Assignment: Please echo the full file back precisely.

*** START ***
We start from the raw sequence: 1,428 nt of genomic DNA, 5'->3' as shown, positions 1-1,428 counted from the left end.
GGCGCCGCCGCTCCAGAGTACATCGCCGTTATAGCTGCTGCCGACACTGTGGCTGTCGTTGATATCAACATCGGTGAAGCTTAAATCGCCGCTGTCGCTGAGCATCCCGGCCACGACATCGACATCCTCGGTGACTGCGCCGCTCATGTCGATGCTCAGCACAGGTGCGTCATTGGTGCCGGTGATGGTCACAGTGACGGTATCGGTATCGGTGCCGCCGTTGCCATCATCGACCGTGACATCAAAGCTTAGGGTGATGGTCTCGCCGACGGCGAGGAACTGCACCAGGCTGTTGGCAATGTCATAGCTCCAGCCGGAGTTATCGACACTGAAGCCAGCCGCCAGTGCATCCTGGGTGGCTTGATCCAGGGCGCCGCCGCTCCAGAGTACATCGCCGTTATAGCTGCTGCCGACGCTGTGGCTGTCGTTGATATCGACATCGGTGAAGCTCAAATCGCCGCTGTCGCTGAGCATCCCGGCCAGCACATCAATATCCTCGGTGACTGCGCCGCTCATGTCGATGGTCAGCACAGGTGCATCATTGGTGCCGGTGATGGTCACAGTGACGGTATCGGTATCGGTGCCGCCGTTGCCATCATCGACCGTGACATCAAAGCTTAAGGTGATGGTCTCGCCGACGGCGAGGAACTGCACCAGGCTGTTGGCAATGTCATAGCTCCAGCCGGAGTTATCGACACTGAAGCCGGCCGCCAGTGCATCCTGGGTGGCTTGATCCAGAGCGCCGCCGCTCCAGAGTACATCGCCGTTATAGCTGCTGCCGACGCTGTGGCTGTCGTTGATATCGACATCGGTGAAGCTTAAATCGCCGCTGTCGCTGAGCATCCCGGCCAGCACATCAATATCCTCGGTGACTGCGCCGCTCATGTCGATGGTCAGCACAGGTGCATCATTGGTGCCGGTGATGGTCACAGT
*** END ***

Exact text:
We start from the raw sequence: 1,428 nt of genomic DNA, 5'->3' as shown, positions 1-1,428 counted from the left end.
GGCGCCGCCGCTCCAGAGTACATCGCCGTTATAGCTGCTGCCGACACTGTGGCTGTCGTTGATATCAACATCGGTGAAGCTTAAATCGCCGCTGTCGCTGAGCATCCCGGCCACGACATCGACATCCTCGGTGACTGCGCCGCTCATGTCGATGCTCAGCACAGGTGCGTCATTGGTGCCGGTGATGGTCACAGTGACGGTATCGGTATCGGTGCCGCCGTTGCCATCATCGACCGTGACATCAAAGCTTAGGGTGATGGTCTCGCCGACGGCGAGGAACTGCACCAGGCTGTTGGCAATGTCATAGCTCCAGCCGGAGTTATCGACACTGAAGCCAGCCGCCAGTGCATCCTGGGTGGCTTGATCCAGGGCGCCGCCGCTCCAGAGTACATCGCCGTTATAGCTGCTGCCGACGCTGTGGCTGTCGTTGATATCGACATCGGTGAAGCTCAAATCGCCGCTGTCGCTGAGCATCCCGGCCAGCACATCAATATCCTCGGTGACTGCGCCGCTCATGTCGATGGTCAGCACAGGTGCATCATTGGTGCCGGTGATGGTCACAGTGACGGTATCGGTATCGGTGCCGCCGTTGCCATCATCGACCGTGACATCAAAGCTTAAGGTGATGGTCTCGCCGACGGCGAGGAACTGCACCAGGCTGTTGGCAATGTCATAGCTCCAGCCGGAGTTATCGACACTGAAGCCGGCCGCCAGTGCATCCTGGGTGGCTTGATCCAGAGCGCCGCCGCTCCAGAGTACATCGCCGTTATAGCTGCTGCCGACGCTGTGGCTGTCGTTGATATCGACATCGGTGAAGCTTAAATCGCCGCTGTCGCTGAGCATCCCGGCCAGCACATCAATATCCTCGGTGACTGCGCCGCTCATGTCGATGGTCAGCACAGGTGCATCATTGGTGCCGGTGATGGTCACAGT